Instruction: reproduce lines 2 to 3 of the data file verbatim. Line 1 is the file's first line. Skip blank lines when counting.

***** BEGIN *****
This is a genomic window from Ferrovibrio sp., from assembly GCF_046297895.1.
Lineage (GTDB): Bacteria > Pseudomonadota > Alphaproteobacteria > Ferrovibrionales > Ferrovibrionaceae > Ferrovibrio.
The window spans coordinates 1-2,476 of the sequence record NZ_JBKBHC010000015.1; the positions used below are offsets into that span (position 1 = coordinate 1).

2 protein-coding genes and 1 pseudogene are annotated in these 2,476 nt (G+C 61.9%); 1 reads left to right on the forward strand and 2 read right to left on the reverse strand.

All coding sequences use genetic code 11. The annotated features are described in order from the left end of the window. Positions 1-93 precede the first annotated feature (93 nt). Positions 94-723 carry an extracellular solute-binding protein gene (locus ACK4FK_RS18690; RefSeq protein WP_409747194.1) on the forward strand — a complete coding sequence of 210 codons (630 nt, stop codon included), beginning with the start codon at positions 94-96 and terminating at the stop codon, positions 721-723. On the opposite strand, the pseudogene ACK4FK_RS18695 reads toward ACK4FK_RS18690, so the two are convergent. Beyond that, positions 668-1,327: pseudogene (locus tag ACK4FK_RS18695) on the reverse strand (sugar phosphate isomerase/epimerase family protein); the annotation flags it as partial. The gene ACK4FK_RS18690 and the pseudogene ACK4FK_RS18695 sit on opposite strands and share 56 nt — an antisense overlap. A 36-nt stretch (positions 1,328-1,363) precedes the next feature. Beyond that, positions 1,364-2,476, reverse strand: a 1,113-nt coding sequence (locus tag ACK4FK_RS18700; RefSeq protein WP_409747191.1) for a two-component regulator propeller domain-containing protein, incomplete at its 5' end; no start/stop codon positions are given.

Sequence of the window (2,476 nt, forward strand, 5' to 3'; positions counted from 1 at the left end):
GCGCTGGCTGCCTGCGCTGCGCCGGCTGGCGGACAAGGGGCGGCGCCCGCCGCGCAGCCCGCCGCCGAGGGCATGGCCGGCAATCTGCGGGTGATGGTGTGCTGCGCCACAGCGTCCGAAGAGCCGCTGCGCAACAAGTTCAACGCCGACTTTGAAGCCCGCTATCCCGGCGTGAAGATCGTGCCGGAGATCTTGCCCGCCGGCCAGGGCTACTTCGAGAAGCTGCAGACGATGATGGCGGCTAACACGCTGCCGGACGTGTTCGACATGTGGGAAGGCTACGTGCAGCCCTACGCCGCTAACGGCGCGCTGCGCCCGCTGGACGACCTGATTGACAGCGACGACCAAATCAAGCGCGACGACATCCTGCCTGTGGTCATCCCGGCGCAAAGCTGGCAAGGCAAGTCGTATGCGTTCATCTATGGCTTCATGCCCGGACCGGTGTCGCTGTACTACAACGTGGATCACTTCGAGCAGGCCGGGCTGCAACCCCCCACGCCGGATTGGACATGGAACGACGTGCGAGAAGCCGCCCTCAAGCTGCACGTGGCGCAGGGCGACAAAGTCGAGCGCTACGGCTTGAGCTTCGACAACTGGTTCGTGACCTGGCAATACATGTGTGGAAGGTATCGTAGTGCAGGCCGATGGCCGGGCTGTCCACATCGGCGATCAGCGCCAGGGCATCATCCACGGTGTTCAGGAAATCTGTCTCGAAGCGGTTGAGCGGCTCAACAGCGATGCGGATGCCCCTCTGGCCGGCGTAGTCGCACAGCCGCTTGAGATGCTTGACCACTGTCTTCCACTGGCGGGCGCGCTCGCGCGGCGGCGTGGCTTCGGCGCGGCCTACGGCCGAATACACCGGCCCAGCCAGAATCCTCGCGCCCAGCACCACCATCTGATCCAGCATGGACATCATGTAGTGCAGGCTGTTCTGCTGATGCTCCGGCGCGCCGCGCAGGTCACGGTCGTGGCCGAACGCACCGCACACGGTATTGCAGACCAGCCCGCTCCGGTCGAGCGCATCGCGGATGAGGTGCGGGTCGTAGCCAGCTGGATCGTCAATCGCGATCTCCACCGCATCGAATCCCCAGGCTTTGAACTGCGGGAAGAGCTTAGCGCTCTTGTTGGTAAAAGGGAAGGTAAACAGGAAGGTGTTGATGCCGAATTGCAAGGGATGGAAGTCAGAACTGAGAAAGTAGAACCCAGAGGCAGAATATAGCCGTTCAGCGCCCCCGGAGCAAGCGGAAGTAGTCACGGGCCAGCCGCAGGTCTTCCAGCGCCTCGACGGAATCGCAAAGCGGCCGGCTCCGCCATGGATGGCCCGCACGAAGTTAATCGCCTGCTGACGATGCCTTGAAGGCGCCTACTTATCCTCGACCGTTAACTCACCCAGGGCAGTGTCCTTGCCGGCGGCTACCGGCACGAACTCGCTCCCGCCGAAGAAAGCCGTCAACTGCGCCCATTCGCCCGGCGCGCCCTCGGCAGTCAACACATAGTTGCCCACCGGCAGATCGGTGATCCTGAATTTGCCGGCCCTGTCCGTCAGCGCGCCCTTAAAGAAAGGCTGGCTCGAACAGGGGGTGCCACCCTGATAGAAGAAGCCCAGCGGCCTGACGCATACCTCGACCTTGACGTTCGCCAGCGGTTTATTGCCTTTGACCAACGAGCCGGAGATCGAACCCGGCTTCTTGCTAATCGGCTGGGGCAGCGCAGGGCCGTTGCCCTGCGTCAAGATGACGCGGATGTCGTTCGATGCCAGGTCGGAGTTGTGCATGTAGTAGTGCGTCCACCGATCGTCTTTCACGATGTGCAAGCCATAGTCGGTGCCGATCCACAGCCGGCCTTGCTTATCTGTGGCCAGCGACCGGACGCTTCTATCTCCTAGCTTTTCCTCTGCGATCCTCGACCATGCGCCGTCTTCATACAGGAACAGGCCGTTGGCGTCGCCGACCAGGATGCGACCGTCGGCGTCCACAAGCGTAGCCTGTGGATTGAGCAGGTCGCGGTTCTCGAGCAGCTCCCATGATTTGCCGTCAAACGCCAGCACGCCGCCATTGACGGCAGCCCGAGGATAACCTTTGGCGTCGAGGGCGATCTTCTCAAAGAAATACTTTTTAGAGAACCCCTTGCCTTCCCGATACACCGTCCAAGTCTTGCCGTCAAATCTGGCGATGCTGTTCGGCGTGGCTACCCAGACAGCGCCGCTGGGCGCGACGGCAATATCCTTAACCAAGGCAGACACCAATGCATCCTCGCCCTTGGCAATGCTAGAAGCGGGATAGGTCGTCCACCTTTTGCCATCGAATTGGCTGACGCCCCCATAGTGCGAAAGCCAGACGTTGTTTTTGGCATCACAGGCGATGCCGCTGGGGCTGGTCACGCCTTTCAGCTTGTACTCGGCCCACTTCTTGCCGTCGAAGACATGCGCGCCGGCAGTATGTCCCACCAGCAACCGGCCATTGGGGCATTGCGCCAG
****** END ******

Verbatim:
Lineage (GTDB): Bacteria > Pseudomonadota > Alphaproteobacteria > Ferrovibrionales > Ferrovibrionaceae > Ferrovibrio.
The window spans coordinates 1-2,476 of the sequence record NZ_JBKBHC010000015.1; the positions used below are offsets into that span (position 1 = coordinate 1).